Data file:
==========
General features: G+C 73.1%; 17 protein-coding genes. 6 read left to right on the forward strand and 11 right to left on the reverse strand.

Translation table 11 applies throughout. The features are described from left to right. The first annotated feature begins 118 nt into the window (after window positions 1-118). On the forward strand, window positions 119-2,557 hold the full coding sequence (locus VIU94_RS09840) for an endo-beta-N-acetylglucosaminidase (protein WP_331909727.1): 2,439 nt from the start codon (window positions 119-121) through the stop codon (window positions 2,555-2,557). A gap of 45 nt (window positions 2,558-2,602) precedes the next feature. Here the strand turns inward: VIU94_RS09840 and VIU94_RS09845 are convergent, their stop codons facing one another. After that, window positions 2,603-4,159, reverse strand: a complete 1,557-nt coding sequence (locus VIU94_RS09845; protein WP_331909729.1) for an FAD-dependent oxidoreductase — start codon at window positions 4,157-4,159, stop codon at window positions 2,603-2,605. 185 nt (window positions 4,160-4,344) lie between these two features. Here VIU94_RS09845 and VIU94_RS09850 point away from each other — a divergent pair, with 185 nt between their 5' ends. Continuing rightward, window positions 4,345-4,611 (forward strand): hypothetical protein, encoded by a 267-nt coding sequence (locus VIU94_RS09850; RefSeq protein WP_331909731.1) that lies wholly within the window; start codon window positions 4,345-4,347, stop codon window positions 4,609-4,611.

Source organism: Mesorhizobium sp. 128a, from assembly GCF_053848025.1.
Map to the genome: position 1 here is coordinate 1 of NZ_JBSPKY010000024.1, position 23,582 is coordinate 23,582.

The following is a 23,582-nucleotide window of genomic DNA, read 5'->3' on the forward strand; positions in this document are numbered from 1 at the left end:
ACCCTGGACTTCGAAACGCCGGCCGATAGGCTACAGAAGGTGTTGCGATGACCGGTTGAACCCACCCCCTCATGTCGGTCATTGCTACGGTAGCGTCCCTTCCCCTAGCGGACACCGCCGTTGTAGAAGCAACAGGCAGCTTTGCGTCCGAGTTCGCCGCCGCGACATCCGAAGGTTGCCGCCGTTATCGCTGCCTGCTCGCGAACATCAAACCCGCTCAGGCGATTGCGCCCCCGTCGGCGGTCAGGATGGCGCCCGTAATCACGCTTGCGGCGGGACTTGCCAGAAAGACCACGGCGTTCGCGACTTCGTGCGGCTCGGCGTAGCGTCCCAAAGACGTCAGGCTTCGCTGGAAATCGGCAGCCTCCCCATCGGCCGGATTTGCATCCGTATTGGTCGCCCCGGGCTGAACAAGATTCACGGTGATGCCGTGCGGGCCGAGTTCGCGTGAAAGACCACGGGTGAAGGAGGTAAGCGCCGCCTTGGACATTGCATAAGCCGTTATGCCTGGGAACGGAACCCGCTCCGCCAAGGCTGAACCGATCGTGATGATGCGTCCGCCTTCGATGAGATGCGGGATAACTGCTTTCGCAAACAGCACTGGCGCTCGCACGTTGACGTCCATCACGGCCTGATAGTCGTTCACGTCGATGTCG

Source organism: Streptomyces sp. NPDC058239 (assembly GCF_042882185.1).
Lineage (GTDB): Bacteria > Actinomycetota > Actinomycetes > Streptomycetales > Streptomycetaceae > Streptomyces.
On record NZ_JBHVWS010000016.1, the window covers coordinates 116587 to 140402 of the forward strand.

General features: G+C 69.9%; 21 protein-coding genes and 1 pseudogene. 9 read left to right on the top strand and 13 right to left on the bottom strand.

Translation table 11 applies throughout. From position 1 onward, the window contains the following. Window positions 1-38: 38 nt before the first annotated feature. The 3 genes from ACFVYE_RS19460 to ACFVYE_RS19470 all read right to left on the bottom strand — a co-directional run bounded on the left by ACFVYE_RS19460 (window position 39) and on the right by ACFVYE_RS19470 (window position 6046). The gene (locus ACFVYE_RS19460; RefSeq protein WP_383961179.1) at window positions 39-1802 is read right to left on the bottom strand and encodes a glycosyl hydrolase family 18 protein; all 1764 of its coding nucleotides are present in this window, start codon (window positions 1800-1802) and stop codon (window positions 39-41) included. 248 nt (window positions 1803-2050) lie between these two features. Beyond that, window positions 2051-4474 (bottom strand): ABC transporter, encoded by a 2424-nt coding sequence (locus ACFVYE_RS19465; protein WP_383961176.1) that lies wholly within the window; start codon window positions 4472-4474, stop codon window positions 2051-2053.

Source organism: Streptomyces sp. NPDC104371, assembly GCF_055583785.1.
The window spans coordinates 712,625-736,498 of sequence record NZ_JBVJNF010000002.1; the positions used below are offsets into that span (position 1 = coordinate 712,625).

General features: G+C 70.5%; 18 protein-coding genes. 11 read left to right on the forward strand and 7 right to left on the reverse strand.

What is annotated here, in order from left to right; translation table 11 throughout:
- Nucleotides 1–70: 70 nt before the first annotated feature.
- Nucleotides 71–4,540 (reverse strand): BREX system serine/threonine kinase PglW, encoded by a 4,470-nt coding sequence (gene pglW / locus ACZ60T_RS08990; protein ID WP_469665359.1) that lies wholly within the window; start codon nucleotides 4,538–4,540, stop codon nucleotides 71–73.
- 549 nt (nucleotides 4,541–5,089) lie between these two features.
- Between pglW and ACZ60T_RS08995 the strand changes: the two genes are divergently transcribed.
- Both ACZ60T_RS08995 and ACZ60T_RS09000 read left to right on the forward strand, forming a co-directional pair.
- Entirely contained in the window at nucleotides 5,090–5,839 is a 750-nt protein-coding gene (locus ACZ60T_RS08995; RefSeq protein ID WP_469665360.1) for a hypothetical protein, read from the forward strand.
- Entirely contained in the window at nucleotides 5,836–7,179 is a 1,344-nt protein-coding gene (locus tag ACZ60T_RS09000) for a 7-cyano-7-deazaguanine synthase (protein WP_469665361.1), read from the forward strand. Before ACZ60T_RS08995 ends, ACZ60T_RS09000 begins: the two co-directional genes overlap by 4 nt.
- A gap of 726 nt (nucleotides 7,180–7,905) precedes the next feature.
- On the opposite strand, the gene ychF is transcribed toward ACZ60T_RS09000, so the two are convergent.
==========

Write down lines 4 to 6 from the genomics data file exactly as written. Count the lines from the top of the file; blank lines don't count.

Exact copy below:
Map to the genome: position 1 here is coordinate 1 of NZ_JBSPKY010000024.1, position 23,582 is coordinate 23,582.

The following is a 23,582-nucleotide window of genomic DNA, read 5'->3' on the forward strand; positions in this document are numbered from 1 at the left end:
ACCCTGGACTTCGAAACGCCGGCCGATAGGCTACAGAAGGTGTTGCGATGACCGGTTGAACCCACCCCCTCATGTCGGTCATTGCTACGGTAGCGTCCCTTCCCCTAGCGGACACCGCCGTTGTAGAAGCAACAGGCAGCTTTGCGTCCGAGTTCGCCGCCGCGACATCCGAAGGTTGCCGCCGTTATCGCTGCCTGCTCGCGAACATCAAACCCGCTCAGGCGATTGCGCCCCCGTCGGCGGTCAGGATGGCGCCCGTAATCACGCTTGCGGCGGGACTTGCCAGAAAGACCACGGCGTTCGCGACTTCGTGCGGCTCGGCGTAGCGTCCCAAAGACGTCAGGCTTCGCTGGAAATCGGCAGCCTCCCCATCGGCCGGATTTGCATCCGTATTGGTCGCCCCGGGCTGAACAAGATTCACGGTGATGCCGTGCGGGCCGAGTTCGCGTGAAAGACCACGGGTGAAGGAGGTAAGCGCCGCCTTGGACATTGCATAAGCCGTTATGCCTGGGAACGGAACCCGCTCCGCCAAGGCTGAACCGATCGTGATGATGCGTCCGCCTTCGATGAGATGCGGGATAACTGCTTTCGCAAACAGCACTGGCGCTCGCACGTTGACGTCCATCACGGCCTGATAGTCGTTCACGTCGATGTCG